A photo of the three Holmes girls standing on the front steps of Skelton House. Shirley is in front, with her two sisters, Dorothy and Laura, behind. Circa 1941-42. (Image Credit: personal collection of Shirley (Holmes) Pehota)
I’m keeping in touch with Janet, who provided me with the name of the other family (Geil) who had rented the house. Unfortunately, when I was researching the family, I came across some sad news.
Image Credit: Chilliwack Progress
Recently, we had a lovely elderly lady knock on our door and introduce herself as Gertie. She told us she had been walking by this house every day for a few years now, hoping to catch someone on the porch, with no luck. So, she decided to just “walk up those steps and knock on the door”. It turned out that Gertie had rented a room in the basement of the house around 1950/51. She remembered the two RCMP officers who had rented rooms upstairs. “One of them was just in the paper…Tony Borschneck, he just passed away,” she recalled. “The other gentleman was Bill-something…I think he might have been sweet on me? But I was too shy to do anything about it,” she laughingly remembered. She went on to explain she had to walk all the way to Pacific Stage, where she worked, because she was too poor to own a car.
A photo of Tony Borschneck. He was one of two RCMP officers who rented a room at Skelton house in the early 1950's. Tony later went on to become a medical doctor. He recently passed away at the age of 92. (Image Credit: Dignity Memorial)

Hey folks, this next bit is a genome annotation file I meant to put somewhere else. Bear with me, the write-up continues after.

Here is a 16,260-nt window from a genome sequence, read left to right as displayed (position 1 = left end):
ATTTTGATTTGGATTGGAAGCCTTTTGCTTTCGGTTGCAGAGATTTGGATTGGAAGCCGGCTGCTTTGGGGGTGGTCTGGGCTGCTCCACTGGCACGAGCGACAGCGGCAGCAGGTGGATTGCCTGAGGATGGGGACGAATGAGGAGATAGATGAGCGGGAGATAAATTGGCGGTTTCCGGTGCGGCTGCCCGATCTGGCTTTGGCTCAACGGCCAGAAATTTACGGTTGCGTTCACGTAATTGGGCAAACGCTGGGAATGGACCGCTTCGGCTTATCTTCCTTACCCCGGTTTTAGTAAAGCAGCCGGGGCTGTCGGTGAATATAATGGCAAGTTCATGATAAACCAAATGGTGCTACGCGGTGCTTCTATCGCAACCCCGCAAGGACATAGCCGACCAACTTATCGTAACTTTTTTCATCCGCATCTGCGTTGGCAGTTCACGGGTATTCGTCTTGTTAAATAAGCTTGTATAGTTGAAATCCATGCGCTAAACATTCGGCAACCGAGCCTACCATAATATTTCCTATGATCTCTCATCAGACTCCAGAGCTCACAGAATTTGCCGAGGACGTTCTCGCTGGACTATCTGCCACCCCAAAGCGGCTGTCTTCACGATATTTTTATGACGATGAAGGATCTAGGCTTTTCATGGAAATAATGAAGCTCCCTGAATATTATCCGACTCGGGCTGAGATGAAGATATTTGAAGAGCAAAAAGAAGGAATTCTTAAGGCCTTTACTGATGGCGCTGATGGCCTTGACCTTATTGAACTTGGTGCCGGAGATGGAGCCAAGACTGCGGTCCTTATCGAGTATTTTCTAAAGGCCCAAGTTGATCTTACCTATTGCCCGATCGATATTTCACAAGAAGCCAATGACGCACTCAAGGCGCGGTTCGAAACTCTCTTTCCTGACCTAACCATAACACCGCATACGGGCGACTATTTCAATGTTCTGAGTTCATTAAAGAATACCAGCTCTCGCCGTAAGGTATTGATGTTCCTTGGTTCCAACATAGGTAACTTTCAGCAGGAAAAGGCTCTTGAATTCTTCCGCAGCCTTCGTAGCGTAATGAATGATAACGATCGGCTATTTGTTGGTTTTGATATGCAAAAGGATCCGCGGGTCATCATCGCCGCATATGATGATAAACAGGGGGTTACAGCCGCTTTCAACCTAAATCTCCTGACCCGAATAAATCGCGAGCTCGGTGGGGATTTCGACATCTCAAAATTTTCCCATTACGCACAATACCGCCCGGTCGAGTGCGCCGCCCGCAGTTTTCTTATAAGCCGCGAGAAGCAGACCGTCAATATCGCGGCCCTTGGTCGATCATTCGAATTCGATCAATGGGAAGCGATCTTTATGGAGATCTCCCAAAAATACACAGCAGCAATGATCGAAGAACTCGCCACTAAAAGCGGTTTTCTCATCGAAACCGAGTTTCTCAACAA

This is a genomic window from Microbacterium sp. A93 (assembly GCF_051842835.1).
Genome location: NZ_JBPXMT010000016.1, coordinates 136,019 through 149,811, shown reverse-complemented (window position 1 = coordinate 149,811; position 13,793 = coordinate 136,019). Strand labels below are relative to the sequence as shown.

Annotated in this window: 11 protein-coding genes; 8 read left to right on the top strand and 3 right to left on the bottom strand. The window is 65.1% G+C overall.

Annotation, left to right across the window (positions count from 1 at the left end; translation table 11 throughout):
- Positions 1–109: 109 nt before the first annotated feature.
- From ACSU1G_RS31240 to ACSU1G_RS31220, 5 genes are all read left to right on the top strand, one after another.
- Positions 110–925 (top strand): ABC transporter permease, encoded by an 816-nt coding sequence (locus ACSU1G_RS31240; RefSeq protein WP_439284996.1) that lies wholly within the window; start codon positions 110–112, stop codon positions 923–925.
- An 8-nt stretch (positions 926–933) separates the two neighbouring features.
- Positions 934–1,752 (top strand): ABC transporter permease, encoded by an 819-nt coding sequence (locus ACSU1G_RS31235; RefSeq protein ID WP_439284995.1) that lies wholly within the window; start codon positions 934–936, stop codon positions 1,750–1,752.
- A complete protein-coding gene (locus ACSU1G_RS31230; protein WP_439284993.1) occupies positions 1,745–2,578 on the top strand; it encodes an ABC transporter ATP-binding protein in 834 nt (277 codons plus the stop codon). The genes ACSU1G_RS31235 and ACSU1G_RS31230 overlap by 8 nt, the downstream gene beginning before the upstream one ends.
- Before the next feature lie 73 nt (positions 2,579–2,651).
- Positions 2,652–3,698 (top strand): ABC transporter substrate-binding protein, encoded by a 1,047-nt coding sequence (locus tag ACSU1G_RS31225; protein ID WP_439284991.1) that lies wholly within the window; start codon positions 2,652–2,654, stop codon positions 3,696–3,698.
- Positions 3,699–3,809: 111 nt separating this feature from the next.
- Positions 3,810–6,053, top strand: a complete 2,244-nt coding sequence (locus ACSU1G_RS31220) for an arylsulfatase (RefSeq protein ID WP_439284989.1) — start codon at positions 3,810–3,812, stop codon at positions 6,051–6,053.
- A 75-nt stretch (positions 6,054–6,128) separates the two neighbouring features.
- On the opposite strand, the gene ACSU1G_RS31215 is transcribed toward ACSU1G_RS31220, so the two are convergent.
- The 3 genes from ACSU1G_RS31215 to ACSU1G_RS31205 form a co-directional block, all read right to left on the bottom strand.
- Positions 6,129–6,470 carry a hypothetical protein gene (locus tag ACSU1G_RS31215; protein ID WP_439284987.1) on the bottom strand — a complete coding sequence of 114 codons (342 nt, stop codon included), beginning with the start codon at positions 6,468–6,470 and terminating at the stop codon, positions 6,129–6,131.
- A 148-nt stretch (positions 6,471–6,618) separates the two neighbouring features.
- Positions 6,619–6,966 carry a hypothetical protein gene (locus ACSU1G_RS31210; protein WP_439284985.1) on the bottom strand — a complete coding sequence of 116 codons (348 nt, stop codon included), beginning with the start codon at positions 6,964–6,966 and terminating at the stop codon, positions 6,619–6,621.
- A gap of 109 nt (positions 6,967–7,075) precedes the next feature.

A notice posted in the newspaper by Pacific Stage Lines, the company that Gertie Edwards worked for while she lived at Skelton House. (Image Credit: Chilliwack Progress)
Coincidentally, when I contacted Ralph LaBounty’s daughter, Pat, to get permission to use her family’s names, I mentioned to her that I had spoken with a woman who said she’d been a boarder at the house in the late forties. Imagine my delight, when she wrote back to ask if the woman’s name was Gerdie? “Mom and Dad will be excited to know that it was Gerdie you talked to…they remembered her!” How wonderful would it be to invite both the LaBounty’s and Gerdie for a visit?!
Many of the people we have connected with over these past three years are now in their 80’s and 90’s, so the importance of having made these connections and continuing to make them is not lost on me. I feel very privileged to have the opportunity to hear their stories firsthand and to share in the ongoing history of this house.
“Old houses, I thought, do not belong to people ever, not really, people belong to them.”